Examines Chinese art from prehistory to present. Presents art-forms and media such as ceramics, metalwork, monuments, architecture, sculpture, paintings, calligraphy, and gardens, within their artistic, historical, religious, social, and intercultural contexts.
Global Modern Art (3)
Explores the modern and contemporary era in a global context, studying painting, photography, installation, applied arts, ceramics, multimedia, video, manga, animation, and film. Examines the impact of westernization and globalization, local iterations of traditional arts, and related curatorial, economic, and gender issues.
Art of the Americas (3)
Examines the art and architecture of the ancient Americas through a transcultural lens. Surveys civilizations including the Olmec, Maya, Aztec, Inca, the Mound Builders in North America, and the Taíno in Florida and the Caribbean, focusing on their cultural legacy, including the living traditions practiced by their descendants today.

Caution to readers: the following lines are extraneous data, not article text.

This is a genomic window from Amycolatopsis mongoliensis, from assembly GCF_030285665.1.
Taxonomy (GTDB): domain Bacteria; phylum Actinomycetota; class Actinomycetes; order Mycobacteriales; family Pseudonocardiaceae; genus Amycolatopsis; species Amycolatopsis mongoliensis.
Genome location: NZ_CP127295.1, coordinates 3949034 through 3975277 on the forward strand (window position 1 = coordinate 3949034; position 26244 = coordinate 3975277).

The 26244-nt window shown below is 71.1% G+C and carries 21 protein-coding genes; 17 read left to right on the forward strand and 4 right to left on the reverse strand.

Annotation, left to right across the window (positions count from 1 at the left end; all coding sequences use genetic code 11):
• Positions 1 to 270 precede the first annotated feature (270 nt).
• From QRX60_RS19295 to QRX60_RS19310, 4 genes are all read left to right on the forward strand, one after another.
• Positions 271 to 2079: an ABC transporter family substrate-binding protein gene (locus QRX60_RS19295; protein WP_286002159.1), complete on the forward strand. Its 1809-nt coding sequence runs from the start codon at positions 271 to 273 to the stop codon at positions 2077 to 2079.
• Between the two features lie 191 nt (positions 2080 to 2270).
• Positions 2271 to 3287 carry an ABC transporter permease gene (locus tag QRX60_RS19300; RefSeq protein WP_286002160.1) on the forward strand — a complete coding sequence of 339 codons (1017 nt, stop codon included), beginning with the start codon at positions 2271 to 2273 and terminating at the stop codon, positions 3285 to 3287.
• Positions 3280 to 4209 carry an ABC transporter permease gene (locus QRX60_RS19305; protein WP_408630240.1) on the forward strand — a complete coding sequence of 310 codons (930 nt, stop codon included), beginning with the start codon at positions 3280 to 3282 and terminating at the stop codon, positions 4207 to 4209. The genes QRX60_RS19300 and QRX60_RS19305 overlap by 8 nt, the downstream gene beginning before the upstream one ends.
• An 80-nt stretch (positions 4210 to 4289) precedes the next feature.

Nineteenth-Century Art (3)
Presents artistic movements from Napoleon to World War I in their historical, cultural, political, and other key contexts. Examines topics such as Academic art and the Salon, Neoclassicism, Plein-airism, Pre-Raphaelitism, Impressionism, and Post-Impressionism, among others.
Twentieth-Century Art (3)
Surveys modern and post-modern art in painting, sculpture, architecture, photography, film, performance, and other media through the lenses of gender, race, class, identity, and geography.
Modern Architecture (3)
Treats the history of international modern architecture from the late 18th century to the present, with an emphasis on American and European architecture and planning, technological advances, and the philosophical, sociological, political, and cultural forces that had an impact on the design of modern buildings.